Greetings, friends connected by the Spirit and electronics.

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Our Narrative Lectionary post was delayed this week due to our writer experiencing a situation familiar to all of us right now- more work than expected, to be completed in new and different ways. I’m pinch-hitting, even though I’m an RCL user, so I appreciate your indulgence.

This week’s Narrative Lectionary passage is Acts 1:1-14. That passage and accompanying commentary can be found here on Working Preacher.

The verses that stand out to me in particular for our time are these:

4 While staying with them, he ordered them not to leave Jerusalem, but to wait there for the promise of the Father. “This,” he said, “is what you have heard from me; 5 for John baptized with water, but you will be baptized with the Holy Spirit not many days from now.” 6 So when they had come together, they asked him, “Lord, is this the time when you will restore the kingdom to Israel?” 

So, they have witnessed the miracle of resurrection and Jesus has remained for 40 more days with them, “speaking to them about the kingdom of God”. Still, they want to know when their expectations will be met. It’s like they hadn’t heard a word he said about what the kingdom is like, its nearness, or its demands on them and their lives.

True, those who followed Jesus were surely traumatized what they had witnessed and confused about what they were today, but they seem to set all that aside to ask, “When it going to be like we always dreamed? When will we have power? When will the new normal come- the one where we are in charge? When will Rome be crushed? When will we be “more than conquerors”? When can we skip to the good part- meaning the good part for us?”

They aren’t prepared to grapple with the truth that their new “normal” will only be powerful when it comes to standing against the forces that oppose God’s will. Their new “normal” means standing with the oppressed, resisting the powers that be, and speaking a truth that will seem foolish in its hope and trust. Their new “normal” will mean yielding to the call of the Holy Spirit, rather than to their own will, and adjusting their ethics to align with Jesus’ own way of being in the world. Their new “normal” is to eat with whom Jesus would eat, heal whom he would heal, preach what he would preach, stay with whom he would stay, go where he would go, resist what he would resist, and die like he would die. It will certainly take the baptism of the Holy Spirit for them to accept these things as normal and to seek both the will and the way to do them.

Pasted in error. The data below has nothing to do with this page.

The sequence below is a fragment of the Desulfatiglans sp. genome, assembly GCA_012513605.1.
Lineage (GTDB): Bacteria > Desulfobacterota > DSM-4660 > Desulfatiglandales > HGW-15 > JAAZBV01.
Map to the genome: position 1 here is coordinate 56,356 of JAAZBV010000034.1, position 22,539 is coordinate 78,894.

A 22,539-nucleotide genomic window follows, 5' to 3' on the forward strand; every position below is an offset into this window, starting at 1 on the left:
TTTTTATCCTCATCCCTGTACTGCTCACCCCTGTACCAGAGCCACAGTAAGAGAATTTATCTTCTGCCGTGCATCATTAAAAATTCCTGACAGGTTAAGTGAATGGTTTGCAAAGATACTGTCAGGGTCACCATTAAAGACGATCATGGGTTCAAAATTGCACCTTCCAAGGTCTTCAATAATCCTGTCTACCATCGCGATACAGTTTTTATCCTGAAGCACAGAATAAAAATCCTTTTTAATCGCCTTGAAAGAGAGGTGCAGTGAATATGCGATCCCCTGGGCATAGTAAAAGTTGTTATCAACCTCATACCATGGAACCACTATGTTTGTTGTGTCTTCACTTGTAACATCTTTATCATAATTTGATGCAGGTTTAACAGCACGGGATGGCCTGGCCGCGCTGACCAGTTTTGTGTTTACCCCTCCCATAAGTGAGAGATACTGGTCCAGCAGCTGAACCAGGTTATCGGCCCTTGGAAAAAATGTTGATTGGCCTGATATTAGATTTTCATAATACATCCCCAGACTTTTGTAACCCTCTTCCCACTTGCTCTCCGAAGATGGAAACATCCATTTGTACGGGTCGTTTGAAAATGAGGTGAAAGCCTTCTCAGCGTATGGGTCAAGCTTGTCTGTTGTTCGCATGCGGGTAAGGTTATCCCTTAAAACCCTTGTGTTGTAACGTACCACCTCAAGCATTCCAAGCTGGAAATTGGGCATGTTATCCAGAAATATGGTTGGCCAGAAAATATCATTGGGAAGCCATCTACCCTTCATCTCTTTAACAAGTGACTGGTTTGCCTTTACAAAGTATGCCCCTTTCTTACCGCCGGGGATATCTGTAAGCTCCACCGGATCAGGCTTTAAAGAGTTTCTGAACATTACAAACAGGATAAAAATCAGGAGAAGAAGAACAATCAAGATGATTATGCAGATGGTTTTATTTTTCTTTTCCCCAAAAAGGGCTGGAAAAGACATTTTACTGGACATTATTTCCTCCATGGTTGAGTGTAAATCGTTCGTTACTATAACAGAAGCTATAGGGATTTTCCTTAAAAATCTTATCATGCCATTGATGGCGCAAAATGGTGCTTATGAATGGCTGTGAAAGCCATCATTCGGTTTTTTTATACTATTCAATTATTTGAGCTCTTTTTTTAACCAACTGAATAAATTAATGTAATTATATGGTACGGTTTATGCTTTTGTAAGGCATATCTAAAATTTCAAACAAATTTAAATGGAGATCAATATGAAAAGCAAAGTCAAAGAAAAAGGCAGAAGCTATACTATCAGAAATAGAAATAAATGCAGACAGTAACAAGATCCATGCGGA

In our own time, what is the new “normal” for our communities? What tombs have been broken open and what new life has come forth? How do we see Jesus lingering with us, for extra time, and revealing truths about God’s kin-dom to us? In the weeks ahead, will our question be “how can we go back to what we were” or will it become “how can we go forward with what we know now”?

It is interesting how many times I’ve heard in the past few weeks: “Maybe after this, more people will come to church”. To me, that sounds a lot like “Lord, is this the time when you will restore the kingdom to Israel”. What if our question becomes, like that our spiritual ancestors, “How, after this, will the church come to the people?”

How are you wrestling with this text? How is it wrestling with you? May you limp away with a blessing in the reading and sharing of God’s word in your own place.


The Reverend Julia Seymour serves Big Timber Lutheran Church (ELCA)  in Big Timber, MT. She blogs at lutheranjulia.blogspot.com and readsallthethings.com. She contributed to There’s A Woman in the Pulpit and is President of the board of RevGalBlogPals, Inc.


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2 thoughts on “Narrative Lectionary: The Alleged New Normal Edition

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